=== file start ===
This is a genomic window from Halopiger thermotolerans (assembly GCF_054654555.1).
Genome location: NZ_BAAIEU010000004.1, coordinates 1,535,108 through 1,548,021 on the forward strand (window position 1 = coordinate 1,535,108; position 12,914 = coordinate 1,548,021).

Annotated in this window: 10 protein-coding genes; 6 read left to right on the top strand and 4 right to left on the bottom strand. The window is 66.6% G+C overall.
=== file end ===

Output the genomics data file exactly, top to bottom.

This is a genomic window from Halopiger thermotolerans (assembly GCF_054654555.1).
Genome location: NZ_BAAIEU010000004.1, coordinates 1,535,108 through 1,548,021 on the forward strand (window position 1 = coordinate 1,535,108; position 12,914 = coordinate 1,548,021).

Annotated in this window: 10 protein-coding genes; 6 read left to right on the top strand and 4 right to left on the bottom strand. The window is 66.6% G+C overall.